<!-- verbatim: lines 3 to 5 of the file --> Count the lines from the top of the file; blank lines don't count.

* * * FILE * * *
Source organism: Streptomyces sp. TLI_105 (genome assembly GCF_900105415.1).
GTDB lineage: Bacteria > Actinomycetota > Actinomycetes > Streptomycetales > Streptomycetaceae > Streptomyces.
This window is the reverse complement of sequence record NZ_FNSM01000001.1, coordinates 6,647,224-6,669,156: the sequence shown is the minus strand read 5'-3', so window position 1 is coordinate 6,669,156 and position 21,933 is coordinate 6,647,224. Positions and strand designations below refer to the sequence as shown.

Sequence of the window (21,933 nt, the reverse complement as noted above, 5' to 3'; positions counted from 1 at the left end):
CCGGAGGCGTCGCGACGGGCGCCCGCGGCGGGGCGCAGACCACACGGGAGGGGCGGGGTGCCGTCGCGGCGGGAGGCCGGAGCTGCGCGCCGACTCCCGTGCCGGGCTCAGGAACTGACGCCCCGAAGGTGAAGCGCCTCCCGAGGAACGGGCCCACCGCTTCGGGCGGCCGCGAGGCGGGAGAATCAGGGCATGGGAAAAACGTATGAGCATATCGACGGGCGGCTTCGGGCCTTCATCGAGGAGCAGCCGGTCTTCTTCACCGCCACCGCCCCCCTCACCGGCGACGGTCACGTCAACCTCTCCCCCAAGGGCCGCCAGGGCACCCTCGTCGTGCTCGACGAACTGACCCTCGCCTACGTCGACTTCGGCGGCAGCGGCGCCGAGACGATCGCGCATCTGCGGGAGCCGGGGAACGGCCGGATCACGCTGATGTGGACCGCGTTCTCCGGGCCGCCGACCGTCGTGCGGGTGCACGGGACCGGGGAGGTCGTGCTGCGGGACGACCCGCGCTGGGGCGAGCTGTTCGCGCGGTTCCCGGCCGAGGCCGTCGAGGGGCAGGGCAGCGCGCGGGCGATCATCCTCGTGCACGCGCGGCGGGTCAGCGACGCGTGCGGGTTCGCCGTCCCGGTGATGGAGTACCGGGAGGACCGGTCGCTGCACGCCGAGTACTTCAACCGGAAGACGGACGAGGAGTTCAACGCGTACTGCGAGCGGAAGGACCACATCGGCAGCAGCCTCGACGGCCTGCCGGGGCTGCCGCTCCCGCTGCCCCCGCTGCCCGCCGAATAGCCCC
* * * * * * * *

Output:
This window is the reverse complement of sequence record NZ_FNSM01000001.1, coordinates 6,647,224-6,669,156: the sequence shown is the minus strand read 5'-3', so window position 1 is coordinate 6,669,156 and position 21,933 is coordinate 6,647,224. Positions and strand designations below refer to the sequence as shown.

Sequence of the window (21,933 nt, the reverse complement as noted above, 5' to 3'; positions counted from 1 at the left end):
CCGGAGGCGTCGCGACGGGCGCCCGCGGCGGGGCGCAGACCACACGGGAGGGGCGGGGTGCCGTCGCGGCGGGAGGCCGGAGCTGCGCGCCGACTCCCGTGCCGGGCTCAGGAACTGACGCCCCGAAGGTGAAGCGCCTCCCGAGGAACGGGCCCACCGCTTCGGGCGGCCGCGAGGCGGGAGAATCAGGGCATGGGAAAAACGTATGAGCATATCGACGGGCGGCTTCGGGCCTTCATCGAGGAGCAGCCGGTCTTCTTCACCGCCACCGCCCCCCTCACCGGCGACGGTCACGTCAACCTCTCCCCCAAGGGCCGCCAGGGCACCCTCGTCGTGCTCGACGAACTGACCCTCGCCTACGTCGACTTCGGCGGCAGCGGCGCCGAGACGATCGCGCATCTGCGGGAGCCGGGGAACGGCCGGATCACGCTGATGTGGACCGCGTTCTCCGGGCCGCCGACCGTCGTGCGGGTGCACGGGACCGGGGAGGTCGTGCTGCGGGACGACCCGCGCTGGGGCGAGCTGTTCGCGCGGTTCCCGGCCGAGGCCGTCGAGGGGCAGGGCAGCGCGCGGGCGATCATCCTCGTGCACGCGCGGCGGGTCAGCGACGCGTGCGGGTTCGCCGTCCCGGTGATGGAGTACCGGGAGGACCGGTCGCTGCACGCCGAGTACTTCAACCGGAAGACGGACGAGGAGTTCAACGCGTACTGCGAGCGGAAGGACCACATCGGCAGCAGCCTCGACGGCCTGCCGGGGCTGCCGCTCCCGCTGCCCCCGCTGCCCGCCGAATAGCCCC